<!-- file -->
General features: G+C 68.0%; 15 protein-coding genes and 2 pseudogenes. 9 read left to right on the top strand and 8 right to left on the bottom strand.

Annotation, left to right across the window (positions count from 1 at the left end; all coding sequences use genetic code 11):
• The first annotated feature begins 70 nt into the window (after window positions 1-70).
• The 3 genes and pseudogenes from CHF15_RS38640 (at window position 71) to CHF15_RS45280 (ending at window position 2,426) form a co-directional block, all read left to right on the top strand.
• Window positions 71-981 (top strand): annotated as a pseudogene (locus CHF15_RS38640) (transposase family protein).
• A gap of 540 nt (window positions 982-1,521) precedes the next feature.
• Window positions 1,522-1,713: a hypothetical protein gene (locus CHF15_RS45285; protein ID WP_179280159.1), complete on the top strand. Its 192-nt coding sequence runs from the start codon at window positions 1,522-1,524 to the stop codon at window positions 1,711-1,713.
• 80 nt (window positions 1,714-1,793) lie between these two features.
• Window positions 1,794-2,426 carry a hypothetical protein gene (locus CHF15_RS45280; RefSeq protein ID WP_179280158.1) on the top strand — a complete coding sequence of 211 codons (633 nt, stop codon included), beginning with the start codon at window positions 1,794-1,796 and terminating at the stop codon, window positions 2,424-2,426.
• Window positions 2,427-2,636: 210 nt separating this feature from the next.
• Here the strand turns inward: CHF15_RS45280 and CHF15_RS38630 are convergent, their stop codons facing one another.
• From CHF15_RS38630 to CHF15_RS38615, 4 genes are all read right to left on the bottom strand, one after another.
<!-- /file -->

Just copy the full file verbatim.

General features: G+C 68.0%; 15 protein-coding genes and 2 pseudogenes. 9 read left to right on the top strand and 8 right to left on the bottom strand.

Annotation, left to right across the window (positions count from 1 at the left end; all coding sequences use genetic code 11):
• The first annotated feature begins 70 nt into the window (after window positions 1-70).
• The 3 genes and pseudogenes from CHF15_RS38640 (at window position 71) to CHF15_RS45280 (ending at window position 2,426) form a co-directional block, all read left to right on the top strand.
• Window positions 71-981 (top strand): annotated as a pseudogene (locus CHF15_RS38640) (transposase family protein).
• A gap of 540 nt (window positions 982-1,521) precedes the next feature.
• Window positions 1,522-1,713: a hypothetical protein gene (locus CHF15_RS45285; protein ID WP_179280159.1), complete on the top strand. Its 192-nt coding sequence runs from the start codon at window positions 1,522-1,524 to the stop codon at window positions 1,711-1,713.
• 80 nt (window positions 1,714-1,793) lie between these two features.
• Window positions 1,794-2,426 carry a hypothetical protein gene (locus CHF15_RS45280; RefSeq protein ID WP_179280158.1) on the top strand — a complete coding sequence of 211 codons (633 nt, stop codon included), beginning with the start codon at window positions 1,794-1,796 and terminating at the stop codon, window positions 2,424-2,426.
• Window positions 2,427-2,636: 210 nt separating this feature from the next.
• Here the strand turns inward: CHF15_RS45280 and CHF15_RS38630 are convergent, their stop codons facing one another.
• From CHF15_RS38630 to CHF15_RS38615, 4 genes are all read right to left on the bottom strand, one after another.